"I think the industry as a whole will feel a significant effect from this. This is a big one. It's not just a lender. It was also an equity player," said Ross Moore, executive vice president of market and economic research at Colliers International. "This is not good news for the real estate world."
The filing leaves many question marks - and likely distress - for everyone from building owners to developers. At this point, there are few answers.
At a press conference at Lehman's headquarters in England's Canary Wharf, PricewaterhouseCoopers Partner Dan Schwarzmann said administrators will sell Lehman's properties in a managed, orderly way. Analysts, meanwhile, speculate the $32.6 billion commercial property fund is unlikely to be off-loaded in a fire sale.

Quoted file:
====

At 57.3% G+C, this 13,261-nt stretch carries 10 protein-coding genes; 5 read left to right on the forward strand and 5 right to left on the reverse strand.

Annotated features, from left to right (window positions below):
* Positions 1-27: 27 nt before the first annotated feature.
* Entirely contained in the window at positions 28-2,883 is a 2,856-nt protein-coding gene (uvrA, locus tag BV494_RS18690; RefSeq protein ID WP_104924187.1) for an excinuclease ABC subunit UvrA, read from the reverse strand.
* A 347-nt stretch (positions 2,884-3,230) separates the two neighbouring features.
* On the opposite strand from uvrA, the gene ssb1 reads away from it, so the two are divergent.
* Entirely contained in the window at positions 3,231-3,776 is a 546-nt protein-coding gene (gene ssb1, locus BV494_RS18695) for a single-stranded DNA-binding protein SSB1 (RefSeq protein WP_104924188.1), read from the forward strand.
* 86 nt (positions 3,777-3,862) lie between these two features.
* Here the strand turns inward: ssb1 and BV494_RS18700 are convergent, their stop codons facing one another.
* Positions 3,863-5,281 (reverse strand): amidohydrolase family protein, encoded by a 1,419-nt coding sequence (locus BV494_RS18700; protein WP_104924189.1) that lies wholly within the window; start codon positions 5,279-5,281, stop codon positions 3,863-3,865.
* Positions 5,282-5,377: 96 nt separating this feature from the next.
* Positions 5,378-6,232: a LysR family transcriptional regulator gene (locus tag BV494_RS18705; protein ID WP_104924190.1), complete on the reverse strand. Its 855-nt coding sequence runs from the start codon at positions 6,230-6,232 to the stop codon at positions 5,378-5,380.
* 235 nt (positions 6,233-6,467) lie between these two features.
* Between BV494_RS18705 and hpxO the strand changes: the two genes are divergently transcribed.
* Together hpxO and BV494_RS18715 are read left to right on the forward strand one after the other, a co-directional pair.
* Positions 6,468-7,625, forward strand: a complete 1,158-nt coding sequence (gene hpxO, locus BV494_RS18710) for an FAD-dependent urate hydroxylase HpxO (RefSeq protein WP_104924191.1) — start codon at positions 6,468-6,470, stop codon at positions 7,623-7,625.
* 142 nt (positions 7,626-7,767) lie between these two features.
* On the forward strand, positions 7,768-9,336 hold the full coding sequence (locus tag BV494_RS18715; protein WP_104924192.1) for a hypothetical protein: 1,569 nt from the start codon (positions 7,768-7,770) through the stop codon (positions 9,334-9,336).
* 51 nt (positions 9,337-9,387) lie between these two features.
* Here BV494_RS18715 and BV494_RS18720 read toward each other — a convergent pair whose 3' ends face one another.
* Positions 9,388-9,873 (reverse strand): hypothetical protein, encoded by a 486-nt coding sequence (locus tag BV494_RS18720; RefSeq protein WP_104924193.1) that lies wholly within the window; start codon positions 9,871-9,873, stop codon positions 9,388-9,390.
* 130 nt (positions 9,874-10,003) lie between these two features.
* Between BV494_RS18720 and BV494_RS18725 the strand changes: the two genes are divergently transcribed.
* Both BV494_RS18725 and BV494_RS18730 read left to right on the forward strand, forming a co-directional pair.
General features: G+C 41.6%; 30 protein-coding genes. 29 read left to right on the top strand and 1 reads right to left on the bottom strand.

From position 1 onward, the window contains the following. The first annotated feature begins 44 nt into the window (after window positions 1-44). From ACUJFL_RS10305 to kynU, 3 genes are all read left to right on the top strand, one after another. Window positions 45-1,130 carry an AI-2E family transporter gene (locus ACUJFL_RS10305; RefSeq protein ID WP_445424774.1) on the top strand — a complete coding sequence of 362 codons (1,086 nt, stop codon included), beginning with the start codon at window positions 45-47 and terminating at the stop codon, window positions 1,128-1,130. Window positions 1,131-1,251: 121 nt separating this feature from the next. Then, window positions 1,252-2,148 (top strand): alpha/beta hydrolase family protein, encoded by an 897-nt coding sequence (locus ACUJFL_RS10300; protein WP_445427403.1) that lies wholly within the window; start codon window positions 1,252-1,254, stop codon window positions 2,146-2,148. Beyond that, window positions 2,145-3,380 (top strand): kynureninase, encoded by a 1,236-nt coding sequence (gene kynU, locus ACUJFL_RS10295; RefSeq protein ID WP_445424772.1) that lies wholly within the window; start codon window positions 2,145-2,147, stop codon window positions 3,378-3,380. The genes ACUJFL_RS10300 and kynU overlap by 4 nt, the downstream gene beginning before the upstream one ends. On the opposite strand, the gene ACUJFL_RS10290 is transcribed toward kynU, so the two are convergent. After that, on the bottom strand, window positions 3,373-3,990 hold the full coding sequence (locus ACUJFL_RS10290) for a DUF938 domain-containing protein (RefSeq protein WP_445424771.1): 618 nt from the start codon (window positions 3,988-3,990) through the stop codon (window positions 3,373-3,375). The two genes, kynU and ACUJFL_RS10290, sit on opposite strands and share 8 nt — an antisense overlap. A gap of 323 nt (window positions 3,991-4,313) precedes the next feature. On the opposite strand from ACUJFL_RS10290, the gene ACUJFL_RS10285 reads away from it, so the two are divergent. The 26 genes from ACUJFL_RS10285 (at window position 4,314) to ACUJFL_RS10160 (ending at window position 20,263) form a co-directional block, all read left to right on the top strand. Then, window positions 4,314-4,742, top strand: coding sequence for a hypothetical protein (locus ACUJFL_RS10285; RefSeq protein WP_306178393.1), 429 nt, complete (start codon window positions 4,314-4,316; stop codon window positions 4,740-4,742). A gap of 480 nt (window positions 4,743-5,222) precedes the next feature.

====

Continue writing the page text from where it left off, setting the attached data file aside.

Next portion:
A Lehman spokesman declined to comment.
"Lehman is on so many different sides on so many different deals across the country," said Eric M. Anton, executive managing director of Eastern Consolidated, which has done transactions with Lehman. "It's going to be, I think, very difficult and time-consuming to unwind some of these positions."
Lehman underwrote numerous development projects, Anton said, and played in a variety of debt positions including mezzanine debt, which could take on the form of either a second mortgage or preferred equity. It also partnered in joint ventures.